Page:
Leah Burke is spending her last year of high school trying to figure out where she fits in, and often feeling awkward about the fact that she marches to the beat of her own drum. She tells the story from her perspective in Leah on the Offbeat, Becky Albertalli’s not-quite-sequel to Simon vs. The Homo Sapiens Agenda (the book on which feel-good gay movie Love, Simon was based). I say not-quite-sequel because while the events in this novel follow the events in the preceding one, Leah’s point of view puts the focus on entirely different things (don’t worry, Simon and Bram are still disgustingly adorable, even as the secondary focus), and rewrites some of what we thought we understood from the previous novel in ways that are absolutely glorious.

In Leah on the Offbeat, Leah spends much of her time hanging back – from the spotlight, from taking a real shot, to avoid change and uncertainty. She loves to draw – but doesn’t think her art is good enough to actually sell her pieces, even though she needs the money. Someone has a crush on her – but she can’t figure out how she feels about it. She’s got a giant crush on someone else – but she spends time agonizing over it, even when things look promising. She’s bisexual, and is out to her single mom (and has been since middle school) – but she doesn’t feel like she can come out to her friends so soon after Simon has come out, so they don’t know about this big part of identity.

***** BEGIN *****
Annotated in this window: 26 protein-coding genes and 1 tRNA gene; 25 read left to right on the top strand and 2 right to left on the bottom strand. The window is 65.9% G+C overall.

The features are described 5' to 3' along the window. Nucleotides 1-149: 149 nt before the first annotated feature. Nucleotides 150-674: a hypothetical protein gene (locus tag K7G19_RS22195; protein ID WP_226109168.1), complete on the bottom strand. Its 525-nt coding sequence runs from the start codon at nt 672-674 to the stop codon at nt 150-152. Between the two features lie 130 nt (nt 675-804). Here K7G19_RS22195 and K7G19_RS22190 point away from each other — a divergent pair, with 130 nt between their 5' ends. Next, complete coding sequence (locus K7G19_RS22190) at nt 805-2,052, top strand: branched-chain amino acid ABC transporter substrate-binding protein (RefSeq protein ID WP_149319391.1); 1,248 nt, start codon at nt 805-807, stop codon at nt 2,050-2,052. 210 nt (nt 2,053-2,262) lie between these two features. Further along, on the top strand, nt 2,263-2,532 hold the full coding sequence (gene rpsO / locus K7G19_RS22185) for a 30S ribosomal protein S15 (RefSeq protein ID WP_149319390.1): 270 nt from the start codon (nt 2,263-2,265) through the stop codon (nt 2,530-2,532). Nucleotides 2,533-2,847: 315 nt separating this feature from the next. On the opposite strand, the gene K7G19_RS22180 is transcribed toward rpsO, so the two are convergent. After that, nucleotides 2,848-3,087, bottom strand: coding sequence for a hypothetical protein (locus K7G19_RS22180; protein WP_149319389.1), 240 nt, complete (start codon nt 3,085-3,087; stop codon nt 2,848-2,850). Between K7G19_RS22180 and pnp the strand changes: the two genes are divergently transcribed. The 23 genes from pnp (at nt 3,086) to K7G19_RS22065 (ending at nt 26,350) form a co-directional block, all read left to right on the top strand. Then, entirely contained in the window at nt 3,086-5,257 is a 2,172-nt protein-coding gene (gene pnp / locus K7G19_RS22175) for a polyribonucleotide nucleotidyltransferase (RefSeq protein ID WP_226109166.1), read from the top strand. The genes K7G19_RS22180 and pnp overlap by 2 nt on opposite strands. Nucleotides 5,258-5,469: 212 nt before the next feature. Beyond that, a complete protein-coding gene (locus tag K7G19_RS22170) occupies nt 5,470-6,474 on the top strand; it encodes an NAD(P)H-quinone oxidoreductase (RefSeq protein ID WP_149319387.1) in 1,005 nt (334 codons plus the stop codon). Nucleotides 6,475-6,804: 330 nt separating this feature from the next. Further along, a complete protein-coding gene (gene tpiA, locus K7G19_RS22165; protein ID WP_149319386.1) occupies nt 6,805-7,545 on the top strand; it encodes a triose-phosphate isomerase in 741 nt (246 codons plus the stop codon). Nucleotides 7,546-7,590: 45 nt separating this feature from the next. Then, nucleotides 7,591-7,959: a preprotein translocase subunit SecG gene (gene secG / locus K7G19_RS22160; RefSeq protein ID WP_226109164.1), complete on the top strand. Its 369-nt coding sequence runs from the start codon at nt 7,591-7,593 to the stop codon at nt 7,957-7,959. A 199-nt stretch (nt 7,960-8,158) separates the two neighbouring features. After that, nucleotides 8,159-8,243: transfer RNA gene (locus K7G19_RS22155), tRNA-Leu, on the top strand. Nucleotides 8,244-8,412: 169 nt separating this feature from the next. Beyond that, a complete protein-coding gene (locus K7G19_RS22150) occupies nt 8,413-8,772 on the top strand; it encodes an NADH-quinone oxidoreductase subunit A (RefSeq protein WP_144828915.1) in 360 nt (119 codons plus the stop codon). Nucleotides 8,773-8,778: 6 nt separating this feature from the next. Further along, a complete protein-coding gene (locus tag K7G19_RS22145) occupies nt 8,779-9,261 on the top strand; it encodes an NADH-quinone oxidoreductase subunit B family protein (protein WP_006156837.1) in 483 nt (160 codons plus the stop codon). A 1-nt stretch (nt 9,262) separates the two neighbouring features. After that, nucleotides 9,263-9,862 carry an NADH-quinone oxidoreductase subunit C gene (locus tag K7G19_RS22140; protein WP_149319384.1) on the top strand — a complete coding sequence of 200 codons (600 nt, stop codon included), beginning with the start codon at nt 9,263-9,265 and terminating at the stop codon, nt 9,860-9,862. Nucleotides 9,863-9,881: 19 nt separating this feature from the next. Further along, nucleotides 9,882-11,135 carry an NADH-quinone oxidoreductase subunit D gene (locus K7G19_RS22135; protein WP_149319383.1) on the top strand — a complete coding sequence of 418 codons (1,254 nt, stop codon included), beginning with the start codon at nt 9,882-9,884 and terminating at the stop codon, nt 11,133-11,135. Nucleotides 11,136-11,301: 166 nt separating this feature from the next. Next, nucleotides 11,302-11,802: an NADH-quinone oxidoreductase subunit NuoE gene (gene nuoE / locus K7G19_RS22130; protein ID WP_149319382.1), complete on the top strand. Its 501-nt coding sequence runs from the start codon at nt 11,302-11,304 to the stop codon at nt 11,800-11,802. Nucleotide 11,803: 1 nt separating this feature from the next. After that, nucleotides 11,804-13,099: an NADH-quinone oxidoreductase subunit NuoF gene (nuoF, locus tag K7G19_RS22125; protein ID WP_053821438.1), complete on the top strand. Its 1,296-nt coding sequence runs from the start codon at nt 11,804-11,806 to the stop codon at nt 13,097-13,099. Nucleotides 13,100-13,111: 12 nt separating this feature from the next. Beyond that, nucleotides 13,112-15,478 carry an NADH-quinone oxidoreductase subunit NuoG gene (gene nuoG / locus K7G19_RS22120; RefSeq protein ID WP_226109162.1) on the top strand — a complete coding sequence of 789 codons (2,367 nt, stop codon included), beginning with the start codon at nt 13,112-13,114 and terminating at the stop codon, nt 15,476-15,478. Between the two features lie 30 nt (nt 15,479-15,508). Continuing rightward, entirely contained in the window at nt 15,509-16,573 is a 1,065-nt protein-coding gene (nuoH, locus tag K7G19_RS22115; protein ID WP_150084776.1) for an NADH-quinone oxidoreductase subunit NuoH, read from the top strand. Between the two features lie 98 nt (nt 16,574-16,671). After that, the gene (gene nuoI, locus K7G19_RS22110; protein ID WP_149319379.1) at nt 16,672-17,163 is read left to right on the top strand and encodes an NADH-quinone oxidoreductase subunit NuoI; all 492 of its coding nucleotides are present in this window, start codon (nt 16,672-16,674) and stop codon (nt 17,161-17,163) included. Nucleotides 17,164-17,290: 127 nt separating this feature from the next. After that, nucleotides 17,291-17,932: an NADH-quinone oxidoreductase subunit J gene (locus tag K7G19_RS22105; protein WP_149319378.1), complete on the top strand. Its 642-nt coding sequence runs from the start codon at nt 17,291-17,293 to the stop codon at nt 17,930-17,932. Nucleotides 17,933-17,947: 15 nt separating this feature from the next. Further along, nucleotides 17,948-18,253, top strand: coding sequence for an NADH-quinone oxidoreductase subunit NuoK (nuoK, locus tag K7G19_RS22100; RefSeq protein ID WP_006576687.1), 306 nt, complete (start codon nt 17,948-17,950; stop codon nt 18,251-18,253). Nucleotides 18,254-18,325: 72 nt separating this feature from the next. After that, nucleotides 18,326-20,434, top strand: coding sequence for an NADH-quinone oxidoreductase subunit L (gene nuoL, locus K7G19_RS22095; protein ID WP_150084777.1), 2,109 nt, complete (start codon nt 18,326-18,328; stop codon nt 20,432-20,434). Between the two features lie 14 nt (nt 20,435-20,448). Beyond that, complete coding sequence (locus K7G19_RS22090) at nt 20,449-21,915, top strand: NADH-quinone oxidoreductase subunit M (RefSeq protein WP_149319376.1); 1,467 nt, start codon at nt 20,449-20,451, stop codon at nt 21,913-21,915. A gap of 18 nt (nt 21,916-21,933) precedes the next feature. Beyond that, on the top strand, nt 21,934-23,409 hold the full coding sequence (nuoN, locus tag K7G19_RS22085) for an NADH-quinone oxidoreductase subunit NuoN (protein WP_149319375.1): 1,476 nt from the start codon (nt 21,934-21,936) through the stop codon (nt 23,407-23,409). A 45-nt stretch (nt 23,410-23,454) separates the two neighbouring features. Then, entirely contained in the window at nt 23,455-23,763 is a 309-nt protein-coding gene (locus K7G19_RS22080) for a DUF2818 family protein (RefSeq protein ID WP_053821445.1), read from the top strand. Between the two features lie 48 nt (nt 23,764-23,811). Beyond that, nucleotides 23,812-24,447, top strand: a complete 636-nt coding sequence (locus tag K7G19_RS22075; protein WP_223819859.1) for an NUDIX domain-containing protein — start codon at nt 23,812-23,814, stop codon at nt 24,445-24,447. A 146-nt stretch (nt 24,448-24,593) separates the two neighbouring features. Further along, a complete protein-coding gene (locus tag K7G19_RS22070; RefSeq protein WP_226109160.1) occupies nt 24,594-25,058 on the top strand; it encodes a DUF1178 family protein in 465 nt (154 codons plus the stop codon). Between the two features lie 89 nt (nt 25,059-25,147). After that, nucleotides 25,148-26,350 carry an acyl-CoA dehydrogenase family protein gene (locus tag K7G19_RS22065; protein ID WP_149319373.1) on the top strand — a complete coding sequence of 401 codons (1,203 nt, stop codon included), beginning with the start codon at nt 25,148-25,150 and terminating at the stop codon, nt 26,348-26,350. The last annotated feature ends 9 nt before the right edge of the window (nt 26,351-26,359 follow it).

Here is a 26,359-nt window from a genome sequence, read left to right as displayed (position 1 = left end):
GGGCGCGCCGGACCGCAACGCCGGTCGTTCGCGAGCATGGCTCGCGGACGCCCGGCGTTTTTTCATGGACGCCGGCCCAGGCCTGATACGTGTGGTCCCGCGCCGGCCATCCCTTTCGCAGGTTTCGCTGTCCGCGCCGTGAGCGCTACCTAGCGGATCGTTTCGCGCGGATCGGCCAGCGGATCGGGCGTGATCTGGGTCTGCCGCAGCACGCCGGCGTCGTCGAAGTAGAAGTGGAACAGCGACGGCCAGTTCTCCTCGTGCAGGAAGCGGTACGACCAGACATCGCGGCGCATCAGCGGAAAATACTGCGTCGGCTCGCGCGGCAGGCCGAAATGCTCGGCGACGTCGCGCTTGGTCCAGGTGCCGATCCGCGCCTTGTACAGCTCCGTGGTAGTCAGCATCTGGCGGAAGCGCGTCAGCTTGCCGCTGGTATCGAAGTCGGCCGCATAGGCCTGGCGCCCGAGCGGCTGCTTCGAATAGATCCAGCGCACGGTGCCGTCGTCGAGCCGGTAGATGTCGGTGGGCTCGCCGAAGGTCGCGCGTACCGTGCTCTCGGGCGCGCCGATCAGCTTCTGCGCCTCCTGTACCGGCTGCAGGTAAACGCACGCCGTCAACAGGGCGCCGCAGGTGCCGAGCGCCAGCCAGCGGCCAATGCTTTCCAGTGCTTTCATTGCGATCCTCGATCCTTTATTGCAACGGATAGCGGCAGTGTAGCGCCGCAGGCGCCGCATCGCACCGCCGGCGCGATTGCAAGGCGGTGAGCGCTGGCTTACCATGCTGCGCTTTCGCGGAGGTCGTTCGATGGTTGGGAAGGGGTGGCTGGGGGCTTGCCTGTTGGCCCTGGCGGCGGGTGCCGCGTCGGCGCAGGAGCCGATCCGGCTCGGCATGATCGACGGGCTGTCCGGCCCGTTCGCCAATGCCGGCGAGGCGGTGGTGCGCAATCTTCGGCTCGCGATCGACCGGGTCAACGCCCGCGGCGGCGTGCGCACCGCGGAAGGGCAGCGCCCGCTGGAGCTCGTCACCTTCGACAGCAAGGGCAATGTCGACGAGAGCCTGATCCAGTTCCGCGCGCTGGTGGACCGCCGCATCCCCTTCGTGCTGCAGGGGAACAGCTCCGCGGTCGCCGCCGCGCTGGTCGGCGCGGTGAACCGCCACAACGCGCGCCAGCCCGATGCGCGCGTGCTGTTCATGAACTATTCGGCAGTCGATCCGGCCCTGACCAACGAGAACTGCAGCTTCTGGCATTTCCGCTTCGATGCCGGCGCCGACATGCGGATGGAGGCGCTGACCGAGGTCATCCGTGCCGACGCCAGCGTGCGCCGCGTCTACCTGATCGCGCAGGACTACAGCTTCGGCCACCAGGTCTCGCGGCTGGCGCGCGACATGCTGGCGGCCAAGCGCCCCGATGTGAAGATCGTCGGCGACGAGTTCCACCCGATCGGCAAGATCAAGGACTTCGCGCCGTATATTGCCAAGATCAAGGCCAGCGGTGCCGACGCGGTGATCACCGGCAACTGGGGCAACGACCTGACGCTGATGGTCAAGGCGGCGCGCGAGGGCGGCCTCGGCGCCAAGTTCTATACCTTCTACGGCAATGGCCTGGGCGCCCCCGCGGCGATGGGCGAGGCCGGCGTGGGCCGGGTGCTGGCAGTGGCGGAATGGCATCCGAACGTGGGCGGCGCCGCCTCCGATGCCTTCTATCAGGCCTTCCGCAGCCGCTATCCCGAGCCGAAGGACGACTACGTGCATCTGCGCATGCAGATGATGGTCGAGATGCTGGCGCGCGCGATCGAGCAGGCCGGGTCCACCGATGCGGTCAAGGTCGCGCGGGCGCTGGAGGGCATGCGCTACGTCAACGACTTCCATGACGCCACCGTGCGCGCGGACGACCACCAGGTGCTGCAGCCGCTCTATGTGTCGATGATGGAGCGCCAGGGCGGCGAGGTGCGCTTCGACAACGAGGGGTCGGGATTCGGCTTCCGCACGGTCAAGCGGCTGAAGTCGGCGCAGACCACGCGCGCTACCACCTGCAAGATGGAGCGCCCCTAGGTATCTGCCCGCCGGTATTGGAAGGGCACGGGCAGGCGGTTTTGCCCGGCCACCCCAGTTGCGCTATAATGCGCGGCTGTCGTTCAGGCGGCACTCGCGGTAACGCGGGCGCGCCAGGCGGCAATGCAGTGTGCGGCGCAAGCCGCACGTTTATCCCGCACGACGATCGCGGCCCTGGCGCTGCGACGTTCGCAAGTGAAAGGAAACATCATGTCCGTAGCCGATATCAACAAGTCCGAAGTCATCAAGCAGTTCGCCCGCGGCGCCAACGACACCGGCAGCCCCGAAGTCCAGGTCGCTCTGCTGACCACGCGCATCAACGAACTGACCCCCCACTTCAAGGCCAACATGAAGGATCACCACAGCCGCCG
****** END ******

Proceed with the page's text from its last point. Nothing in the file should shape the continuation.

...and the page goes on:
But there are also glorious moments when she steps up to the plate, like when she stands up to a friend who makes a racist comment about affirmative action being the only reason someone got into a university she was rejected from. Throughout the entire novel, Leah is an absolutely delightful character, even when you feel like yelling at her for getting in her own way and messing things up for herself with her self-consciousness and her reluctance to ever try, for fear of messing things up. It’s infuriatingly adorable (and all the more so when she finally gets over it!).